“…We may collect information relating to the type of computer running the [brand name removed] program(s), operating system (brand and version), currently installed applications, system registry settings, system startup settings, etc… During the analysis of software on your computer, if we are missing an icon for a program, we may extract and collect the icon from your computer…”
So that’s an extract from the licence agreement small print of a piece of spyware, right?… Well yes, I think most people would agree that’s exactly what it is. The application clearly snoops your hard drive in serious depth – and perhaps the biggest concern is what sort of information, exactly, is collected under the heading of ‘etc’? Could be literally anything on your drive, really.
I ran the installation for this piece of software earlier today, and in fact, even before the licence agreement had presented itself on screen, my firewall was telling me: “this program is attempting to access the internet” – or words to that effect. The installation routine couldn’t even wait for me to read and okay the conditions before trying to report back to base. Needless to say, that was as far as the ‘installation’ got. I binned the setup, and set my firewall to permanently block the program.
But the scary thing is that this piece of spyware is not acknowledged as spyware. In fact, it’s an acknowledged aid to privacy, and it’s recommended as such by trusted, independent sites – one of which is a huge and reputable name, and another of which is dedicated to online privacy! In my case, the application was recommended as a means to fight LSO (Local Shared Objects) cookies. True, LSO cookies – which evade standard browser deletion processes – are a privacy invasion. But are they as big a problem as an application which scans and analyses your hard drive, and seemingly extracts and collects every piece of information it can practicably access?… No. I don’t think in themselves they are. The ‘solution’ is a bigger problem than the ‘problem’.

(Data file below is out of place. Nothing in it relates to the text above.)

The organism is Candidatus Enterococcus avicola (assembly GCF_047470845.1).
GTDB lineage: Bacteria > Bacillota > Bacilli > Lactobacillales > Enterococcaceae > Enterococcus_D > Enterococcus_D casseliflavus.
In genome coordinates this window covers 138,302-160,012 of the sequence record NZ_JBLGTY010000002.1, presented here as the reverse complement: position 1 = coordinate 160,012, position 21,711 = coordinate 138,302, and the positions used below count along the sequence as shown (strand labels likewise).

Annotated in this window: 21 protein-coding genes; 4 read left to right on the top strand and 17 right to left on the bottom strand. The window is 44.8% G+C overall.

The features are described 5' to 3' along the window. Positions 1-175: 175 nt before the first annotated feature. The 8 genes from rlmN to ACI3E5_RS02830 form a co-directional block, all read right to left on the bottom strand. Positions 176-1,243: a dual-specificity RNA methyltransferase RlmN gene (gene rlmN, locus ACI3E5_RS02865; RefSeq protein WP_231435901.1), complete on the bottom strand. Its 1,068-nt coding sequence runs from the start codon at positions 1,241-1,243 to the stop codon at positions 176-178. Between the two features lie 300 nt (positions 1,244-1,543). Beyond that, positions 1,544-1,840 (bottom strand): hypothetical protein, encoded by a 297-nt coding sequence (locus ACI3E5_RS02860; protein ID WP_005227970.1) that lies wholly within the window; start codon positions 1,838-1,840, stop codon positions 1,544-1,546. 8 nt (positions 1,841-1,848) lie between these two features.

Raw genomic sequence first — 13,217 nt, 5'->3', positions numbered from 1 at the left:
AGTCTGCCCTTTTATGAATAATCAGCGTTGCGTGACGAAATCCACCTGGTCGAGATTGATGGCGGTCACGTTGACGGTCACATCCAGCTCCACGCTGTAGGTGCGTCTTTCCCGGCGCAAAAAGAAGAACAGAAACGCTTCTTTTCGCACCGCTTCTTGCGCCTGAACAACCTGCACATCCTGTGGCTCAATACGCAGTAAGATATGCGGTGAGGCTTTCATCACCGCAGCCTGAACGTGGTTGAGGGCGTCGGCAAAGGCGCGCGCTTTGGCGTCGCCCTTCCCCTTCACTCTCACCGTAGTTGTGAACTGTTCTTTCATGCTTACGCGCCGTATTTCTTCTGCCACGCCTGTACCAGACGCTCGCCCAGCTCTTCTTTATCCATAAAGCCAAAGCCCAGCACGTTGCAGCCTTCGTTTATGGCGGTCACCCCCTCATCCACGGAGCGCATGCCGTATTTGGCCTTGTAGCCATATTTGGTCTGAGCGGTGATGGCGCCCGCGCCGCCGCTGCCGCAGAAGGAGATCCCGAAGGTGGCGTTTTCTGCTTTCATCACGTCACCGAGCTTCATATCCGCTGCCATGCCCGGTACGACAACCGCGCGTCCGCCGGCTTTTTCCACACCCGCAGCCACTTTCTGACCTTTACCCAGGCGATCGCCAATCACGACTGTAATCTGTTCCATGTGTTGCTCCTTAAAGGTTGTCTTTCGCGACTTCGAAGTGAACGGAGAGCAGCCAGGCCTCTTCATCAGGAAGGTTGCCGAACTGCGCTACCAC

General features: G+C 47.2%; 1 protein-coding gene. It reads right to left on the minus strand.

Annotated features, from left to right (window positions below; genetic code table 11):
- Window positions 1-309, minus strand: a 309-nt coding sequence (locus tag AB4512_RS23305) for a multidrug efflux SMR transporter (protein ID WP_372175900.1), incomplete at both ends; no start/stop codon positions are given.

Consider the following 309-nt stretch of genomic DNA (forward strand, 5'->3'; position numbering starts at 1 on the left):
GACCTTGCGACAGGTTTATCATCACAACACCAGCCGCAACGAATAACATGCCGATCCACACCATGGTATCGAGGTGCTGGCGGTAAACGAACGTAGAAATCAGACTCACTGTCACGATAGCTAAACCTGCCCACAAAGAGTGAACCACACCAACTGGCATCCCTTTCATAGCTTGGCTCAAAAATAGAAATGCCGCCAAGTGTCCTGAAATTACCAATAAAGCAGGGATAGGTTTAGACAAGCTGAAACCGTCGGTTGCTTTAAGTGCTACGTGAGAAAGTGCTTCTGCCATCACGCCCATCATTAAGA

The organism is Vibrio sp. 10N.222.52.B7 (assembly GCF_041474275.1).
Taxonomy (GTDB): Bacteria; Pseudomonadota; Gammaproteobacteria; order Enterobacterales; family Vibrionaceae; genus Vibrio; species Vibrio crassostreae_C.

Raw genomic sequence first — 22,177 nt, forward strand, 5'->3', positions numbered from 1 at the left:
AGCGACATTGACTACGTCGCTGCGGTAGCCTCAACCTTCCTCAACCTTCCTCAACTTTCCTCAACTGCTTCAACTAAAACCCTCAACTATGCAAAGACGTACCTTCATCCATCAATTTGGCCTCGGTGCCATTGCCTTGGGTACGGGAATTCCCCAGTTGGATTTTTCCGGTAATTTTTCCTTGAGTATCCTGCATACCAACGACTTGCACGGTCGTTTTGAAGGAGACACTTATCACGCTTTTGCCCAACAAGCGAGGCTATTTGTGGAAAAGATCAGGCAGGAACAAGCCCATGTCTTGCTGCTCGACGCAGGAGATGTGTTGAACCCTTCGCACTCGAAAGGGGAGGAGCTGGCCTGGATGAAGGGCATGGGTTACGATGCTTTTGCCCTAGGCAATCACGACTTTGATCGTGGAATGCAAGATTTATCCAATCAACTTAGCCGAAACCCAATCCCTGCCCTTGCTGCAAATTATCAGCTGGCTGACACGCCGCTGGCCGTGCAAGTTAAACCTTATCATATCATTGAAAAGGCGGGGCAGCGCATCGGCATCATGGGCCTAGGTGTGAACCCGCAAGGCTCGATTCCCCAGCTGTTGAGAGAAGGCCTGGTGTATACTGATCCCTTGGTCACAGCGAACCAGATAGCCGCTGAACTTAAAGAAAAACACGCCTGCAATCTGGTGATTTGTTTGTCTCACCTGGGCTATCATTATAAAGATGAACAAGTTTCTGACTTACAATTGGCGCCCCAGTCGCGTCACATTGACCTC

I should stress here that these 'recommended spyware' app vendors often claim they don't do anything with your data once they've mined it all. But that would defeat the point of collecting it. The data has value - everyone knows that. But it only has value if it can be passed on to someone who's prepared to pay for it. You can sit on a goldmine for as long as you like, but you ain't gonna get a penny until you start distributing the gold.
This little trick (a fake Windows dialogue) is a well known precursor to the introduction of spyware on your PC. But at least these nasties are not championed by reputable websites as components in the fight against spyware.
Okay, so there are obviously lots of much more venomous applications around than this polite 'recommended spyware'. ‘Free scans’, for instance, which actually introduce viruses to your system so they’ve got something alarming to detect, then lock you into a situation where you have to pay the vendor a fee to return to the normality you were enjoying in the first place. Graciously, after removing its own viruses, the rogue scan routine leaves its own little piece of spyware on your drive before pretending to go away and leave you in peace.
Actually, I recently found one site which ‘detected’ five or six viruses on my computer without even running a scan! Indeed, it couldn’t access my computer to start scanning because as soon as I saw the page load I locked my Internet connection. Everything that happened after the page had loaded was faked within the code of the page itself – a timed loop pretending to perform a cloud-based scan, when such a scan was physically impossible.